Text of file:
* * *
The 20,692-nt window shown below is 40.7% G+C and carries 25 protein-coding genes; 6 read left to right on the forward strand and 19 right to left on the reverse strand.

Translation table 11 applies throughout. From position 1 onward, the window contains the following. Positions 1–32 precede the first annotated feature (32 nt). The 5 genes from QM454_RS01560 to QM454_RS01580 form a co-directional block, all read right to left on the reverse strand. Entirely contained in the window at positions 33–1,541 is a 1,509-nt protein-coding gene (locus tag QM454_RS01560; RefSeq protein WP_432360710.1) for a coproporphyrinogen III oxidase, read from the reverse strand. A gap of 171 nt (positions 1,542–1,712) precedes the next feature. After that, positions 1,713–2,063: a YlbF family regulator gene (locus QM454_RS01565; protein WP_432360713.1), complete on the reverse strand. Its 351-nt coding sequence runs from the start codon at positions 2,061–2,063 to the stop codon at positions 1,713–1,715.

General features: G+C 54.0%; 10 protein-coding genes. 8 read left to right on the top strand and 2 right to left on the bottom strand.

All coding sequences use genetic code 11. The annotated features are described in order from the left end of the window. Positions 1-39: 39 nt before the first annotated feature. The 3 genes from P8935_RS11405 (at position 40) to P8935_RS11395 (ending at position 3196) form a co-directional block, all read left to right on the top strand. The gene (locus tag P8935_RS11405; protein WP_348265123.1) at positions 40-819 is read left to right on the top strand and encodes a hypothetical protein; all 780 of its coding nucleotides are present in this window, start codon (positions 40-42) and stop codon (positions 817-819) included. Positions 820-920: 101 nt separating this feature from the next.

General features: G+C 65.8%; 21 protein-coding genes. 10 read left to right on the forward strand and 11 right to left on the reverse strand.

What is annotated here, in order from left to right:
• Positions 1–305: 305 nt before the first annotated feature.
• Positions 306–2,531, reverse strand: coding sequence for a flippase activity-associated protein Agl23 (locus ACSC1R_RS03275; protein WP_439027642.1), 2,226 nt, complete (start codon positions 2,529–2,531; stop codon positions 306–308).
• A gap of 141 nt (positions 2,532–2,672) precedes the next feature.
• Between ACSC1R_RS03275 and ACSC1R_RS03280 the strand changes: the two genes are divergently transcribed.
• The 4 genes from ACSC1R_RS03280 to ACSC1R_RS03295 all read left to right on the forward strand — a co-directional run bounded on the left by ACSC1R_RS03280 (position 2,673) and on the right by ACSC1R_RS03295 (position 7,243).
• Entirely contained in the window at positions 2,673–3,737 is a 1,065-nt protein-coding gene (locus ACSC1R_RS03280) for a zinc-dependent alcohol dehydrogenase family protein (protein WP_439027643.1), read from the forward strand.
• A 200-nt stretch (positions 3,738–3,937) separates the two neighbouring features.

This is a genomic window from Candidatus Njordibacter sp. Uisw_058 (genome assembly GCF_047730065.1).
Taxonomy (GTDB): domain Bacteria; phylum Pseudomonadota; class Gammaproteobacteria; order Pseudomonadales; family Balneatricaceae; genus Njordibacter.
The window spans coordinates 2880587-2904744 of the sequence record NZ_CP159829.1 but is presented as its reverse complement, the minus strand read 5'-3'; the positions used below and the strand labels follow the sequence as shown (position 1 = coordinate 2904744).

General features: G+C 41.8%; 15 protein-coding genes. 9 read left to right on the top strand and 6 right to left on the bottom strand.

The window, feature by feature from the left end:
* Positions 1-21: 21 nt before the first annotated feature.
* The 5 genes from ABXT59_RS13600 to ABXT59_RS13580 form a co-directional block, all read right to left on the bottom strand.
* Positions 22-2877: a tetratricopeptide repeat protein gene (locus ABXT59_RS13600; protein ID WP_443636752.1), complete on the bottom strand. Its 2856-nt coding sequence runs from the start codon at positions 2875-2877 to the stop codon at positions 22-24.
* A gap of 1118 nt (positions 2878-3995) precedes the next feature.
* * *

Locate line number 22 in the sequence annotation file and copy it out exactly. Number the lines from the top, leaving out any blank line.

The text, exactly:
* A gap of 1118 nt (positions 2878-3995) precedes the next feature.